S: Start the service, if it’s not already started.

K: Kill the service, if it’s running.

01–99 is the priority for that start or kill task

If we take the above file name(K01instance-shutdown) it defines a kill service(something which is done at the end). The priority is 01 which means this has a high priority than anything else. If you want another script to be executed after this script then it may take 02 priority.

If we take a closer look in /etc/rc#.d directories we can see that most of these files are symbolic links. The actual file is situated in the /etc/init.d/ directory. A symbolic link of this file is created in the correct rc directory.

Now let’s see a sample LSB file that can be used to create a custom Run Level script. From this script, we can automatically add the execution scripts to the related rc directory.

Let’s try to understand what each line does…

Required-Start: Any script that is required to start this script.

Required-Stop: The facility provided by this script should stop before the listed facilities are stopped to avoid conflicts.

For both the options we have used $local_fs which means we have mounted the local file system. For more details refer to this link.

Provides: This tells about the boot facilities that this script provides so that those will be counted as already present when another script requires it.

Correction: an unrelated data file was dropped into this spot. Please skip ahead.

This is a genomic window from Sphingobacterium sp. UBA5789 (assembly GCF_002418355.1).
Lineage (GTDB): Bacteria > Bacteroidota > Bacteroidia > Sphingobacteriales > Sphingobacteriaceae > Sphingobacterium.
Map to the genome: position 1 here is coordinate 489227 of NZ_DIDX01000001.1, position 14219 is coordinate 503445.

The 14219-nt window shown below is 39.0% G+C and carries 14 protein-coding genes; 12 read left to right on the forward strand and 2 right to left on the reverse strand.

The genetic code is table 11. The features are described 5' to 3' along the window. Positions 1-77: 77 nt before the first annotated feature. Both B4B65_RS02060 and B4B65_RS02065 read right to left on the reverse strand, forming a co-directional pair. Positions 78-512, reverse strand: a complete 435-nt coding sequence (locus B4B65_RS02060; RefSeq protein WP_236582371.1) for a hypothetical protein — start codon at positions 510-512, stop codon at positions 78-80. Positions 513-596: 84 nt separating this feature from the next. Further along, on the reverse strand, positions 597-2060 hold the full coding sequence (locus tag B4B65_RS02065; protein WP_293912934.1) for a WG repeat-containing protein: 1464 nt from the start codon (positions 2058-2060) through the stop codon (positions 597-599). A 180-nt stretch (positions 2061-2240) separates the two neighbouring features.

Default-Start and Default-Stop: This defines the run-levels in which the service has to be started or stopped. In the above sample, we have added 0, 6 to the Default-Stop. That means when the system is getting shutdown, the commands under the stop case will get executed.

Description: Provide a brief description of the actions of the init script.

In the switch case statement, we have defined the case stop. When the script is executed with the parameter stop, the commands underneath the stop case will get executed. In my case, the log upload commands will be executed when the stop case is triggered.

This script needs to be added to the /etc/init.d directory first. This script will be named as instance-shutdown in this sample. No file extension is needed.

Now let’s make this script executable.

$ chmod +x /etc/init.d/instance-shutdown

We can automatically add the symbolic links with the following command. The following commands will only work if the links were not created before. Otherwise, errors will be reported. By reading the above script the symbolic links will be created in the respective directories. It will use the Default-Start and Default-Stop tags when creating the symbolic links in the respective directories.

$ /lib/systemd/systemd-sysv-install enable instance-shutdown

You can now ls the /etc/rc0.d and the other respective directories to see if the link is properly created. The file name can be seen as K01instance-shutdown.

Then you need to definitely restart the systemctl, for this to get applied.

$ systemctl restart instance-shutdown

Now when you restart the instance or shutdown the instance the K01instance-shutdown script will execute and get your task done.

Hope you got an idea about Linux Run Levels. Cheers and see you back again with another write-up!



Janeth Fernando

Senior Site Reliability Engineer @WSO2 | Content Creator 💻